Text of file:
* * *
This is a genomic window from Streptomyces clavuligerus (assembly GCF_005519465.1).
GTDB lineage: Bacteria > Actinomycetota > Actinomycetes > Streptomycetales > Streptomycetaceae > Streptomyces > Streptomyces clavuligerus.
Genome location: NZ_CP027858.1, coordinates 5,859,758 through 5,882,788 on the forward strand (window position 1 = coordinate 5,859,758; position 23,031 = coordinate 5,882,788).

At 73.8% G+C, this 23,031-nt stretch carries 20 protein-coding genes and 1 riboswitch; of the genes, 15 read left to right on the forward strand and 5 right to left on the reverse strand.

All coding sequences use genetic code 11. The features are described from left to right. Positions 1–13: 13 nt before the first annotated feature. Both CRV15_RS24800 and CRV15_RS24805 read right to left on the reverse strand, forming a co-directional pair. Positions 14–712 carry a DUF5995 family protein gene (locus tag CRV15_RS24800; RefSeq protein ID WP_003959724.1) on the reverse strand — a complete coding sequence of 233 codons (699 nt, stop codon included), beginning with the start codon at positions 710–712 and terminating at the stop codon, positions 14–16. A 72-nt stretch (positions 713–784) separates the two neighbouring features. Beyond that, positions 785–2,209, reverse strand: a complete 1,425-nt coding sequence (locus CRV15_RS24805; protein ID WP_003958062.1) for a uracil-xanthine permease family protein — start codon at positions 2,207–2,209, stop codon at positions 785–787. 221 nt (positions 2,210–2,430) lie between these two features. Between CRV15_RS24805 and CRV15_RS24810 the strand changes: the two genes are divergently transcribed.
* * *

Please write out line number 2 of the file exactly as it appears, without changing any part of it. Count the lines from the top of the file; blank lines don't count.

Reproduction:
GTDB lineage: Bacteria > Actinomycetota > Actinomycetes > Streptomycetales > Streptomycetaceae > Streptomyces > Streptomyces clavuligerus.